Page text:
In the meantime, Nathan Lee wanted to prepare the clones for alien times. They knew how to quarry limestone, sow wheat, work leather, smith iron, and herd goats. But survival in the ruins of America was going to require different skills. One can of spoiled food could wipe them out with botulism. One wrong highway could land them in the Canadian winter. The cities might be dead, but they were still mechanically alive, and deadly. The clones needed a crash course in the twenty-first century.

Well, all right then, Nathan Lee said, trying to believe his luck. So when is the right time?

I'm thinking the boys should get turned loose, he announced to the Captain in the quiet of one afternoon. They were watching the yard over cameras. Over the weeks, the prisoners had slowly begun to trickle up from their cells and brave the sun again. Ben was the stalwart, first every morning, last at dusk, walking, feeding the fire, walking, walking, getting those muscles ready. Nathan Lee could see his mind at work. Ben had not missed a day. For weeks he'd had the place to himself. Now it was inhabited again. The burnt sacrifices of birds and squirrels resumed, though the season was getting cold and they'd largely hunted the place out.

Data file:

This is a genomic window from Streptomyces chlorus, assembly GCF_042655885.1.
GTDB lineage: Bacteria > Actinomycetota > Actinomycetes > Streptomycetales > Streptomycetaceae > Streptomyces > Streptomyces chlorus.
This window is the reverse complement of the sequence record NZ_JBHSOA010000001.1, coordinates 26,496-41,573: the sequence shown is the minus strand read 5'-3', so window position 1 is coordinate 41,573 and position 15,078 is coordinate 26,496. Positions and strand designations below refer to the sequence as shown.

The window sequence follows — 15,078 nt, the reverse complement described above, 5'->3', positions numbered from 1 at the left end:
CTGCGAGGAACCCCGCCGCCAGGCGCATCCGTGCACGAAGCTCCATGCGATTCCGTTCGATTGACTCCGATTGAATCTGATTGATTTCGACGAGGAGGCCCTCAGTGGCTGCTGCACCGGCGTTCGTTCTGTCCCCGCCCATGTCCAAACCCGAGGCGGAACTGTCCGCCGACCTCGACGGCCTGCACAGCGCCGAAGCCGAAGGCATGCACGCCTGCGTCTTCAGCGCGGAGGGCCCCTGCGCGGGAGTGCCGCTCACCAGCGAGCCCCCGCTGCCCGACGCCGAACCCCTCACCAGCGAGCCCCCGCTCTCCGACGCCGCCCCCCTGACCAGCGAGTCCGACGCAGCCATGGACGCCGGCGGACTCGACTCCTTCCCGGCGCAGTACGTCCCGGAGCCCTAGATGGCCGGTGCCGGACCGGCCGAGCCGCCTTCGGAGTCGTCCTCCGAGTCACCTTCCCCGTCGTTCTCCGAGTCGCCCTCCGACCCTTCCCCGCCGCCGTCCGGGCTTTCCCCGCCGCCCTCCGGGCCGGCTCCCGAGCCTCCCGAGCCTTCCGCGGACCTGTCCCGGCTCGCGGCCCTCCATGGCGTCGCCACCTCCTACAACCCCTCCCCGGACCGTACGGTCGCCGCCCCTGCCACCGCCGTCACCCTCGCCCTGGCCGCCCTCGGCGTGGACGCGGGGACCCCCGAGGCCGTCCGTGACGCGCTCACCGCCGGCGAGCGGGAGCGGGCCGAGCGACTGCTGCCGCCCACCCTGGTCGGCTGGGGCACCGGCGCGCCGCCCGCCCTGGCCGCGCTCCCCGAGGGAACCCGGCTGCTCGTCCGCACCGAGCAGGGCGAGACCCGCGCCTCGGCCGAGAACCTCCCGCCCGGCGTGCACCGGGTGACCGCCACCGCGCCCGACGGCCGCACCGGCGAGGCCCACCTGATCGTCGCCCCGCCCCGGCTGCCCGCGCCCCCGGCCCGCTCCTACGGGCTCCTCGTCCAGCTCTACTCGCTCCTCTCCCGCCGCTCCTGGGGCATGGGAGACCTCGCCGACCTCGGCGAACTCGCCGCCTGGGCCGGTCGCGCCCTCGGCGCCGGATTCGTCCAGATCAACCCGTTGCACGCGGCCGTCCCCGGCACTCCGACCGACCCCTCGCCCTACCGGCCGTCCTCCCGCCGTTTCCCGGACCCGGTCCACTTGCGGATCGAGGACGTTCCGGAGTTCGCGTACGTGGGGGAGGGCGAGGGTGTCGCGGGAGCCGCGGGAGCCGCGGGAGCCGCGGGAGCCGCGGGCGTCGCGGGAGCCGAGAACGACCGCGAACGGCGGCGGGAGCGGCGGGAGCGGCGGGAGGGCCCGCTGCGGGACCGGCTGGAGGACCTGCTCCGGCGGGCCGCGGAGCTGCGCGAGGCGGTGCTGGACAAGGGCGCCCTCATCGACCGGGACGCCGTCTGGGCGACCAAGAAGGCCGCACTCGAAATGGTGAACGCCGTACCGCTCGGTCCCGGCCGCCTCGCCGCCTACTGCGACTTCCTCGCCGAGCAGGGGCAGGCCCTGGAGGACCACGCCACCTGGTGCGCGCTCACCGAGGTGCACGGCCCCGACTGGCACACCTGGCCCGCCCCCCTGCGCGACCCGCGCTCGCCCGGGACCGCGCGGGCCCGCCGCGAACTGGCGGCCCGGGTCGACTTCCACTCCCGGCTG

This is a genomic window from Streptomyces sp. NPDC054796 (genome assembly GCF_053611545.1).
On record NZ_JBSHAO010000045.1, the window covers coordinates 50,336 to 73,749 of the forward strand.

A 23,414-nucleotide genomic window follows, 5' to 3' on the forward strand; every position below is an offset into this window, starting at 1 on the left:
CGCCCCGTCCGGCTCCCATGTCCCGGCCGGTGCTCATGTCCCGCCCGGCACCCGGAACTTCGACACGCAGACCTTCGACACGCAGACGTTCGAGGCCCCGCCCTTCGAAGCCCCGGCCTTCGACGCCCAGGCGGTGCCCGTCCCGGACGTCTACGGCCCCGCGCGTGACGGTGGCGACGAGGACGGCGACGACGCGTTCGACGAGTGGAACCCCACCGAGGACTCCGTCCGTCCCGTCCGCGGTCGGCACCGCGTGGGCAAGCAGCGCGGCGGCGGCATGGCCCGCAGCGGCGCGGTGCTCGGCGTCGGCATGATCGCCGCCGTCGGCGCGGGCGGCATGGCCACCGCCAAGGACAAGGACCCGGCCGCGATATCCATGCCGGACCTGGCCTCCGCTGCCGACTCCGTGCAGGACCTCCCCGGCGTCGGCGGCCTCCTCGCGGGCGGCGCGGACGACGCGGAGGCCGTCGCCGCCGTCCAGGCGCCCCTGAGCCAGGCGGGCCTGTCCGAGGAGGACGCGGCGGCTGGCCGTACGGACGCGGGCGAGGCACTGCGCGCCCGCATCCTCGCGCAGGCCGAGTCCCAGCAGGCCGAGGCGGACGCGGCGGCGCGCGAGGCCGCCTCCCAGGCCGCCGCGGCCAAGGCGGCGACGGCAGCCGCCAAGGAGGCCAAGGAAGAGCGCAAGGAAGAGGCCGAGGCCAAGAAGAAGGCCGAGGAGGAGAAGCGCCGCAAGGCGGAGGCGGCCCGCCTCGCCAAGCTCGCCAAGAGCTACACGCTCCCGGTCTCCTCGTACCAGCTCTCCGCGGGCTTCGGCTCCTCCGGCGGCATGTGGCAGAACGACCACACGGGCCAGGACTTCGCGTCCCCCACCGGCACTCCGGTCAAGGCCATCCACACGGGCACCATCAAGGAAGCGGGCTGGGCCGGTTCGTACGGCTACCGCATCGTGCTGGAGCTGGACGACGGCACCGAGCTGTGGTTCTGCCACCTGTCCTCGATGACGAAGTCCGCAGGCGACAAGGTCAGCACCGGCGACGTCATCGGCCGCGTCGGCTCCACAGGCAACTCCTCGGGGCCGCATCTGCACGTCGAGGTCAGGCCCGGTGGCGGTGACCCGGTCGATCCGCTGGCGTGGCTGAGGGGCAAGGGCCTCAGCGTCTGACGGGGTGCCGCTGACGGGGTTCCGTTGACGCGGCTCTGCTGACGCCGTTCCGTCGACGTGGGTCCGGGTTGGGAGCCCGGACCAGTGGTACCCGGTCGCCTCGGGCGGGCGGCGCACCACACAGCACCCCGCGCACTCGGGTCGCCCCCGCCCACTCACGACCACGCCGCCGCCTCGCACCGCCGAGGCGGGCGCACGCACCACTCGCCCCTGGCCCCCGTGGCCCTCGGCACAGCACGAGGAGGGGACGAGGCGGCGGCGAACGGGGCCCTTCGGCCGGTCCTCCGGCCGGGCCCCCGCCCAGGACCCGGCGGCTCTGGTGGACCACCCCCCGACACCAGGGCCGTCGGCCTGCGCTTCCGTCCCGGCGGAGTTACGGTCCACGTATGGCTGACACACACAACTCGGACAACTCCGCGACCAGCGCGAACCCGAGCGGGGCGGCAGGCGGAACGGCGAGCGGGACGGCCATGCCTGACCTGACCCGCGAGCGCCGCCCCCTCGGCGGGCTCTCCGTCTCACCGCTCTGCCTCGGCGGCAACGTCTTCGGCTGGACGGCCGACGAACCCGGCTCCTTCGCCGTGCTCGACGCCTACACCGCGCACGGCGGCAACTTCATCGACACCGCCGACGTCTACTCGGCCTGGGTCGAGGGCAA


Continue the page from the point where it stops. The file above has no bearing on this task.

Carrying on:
Nathan Lee guessed that was one way to view the universe. You're going to let them go? he reiterated.

Their release, in short, would have to wait until E-Day, their fabled evacuation date. Nathan Lee worried that if and when that day ever arrived, there would be so much chaos the guards might forget to open the cells. In crossing America, he had heard stories of prisons and zoos filled with the carcasses of captives who had starved to death. The Captain took the job of programming the cell doors to automatically open an hour after the city emptied.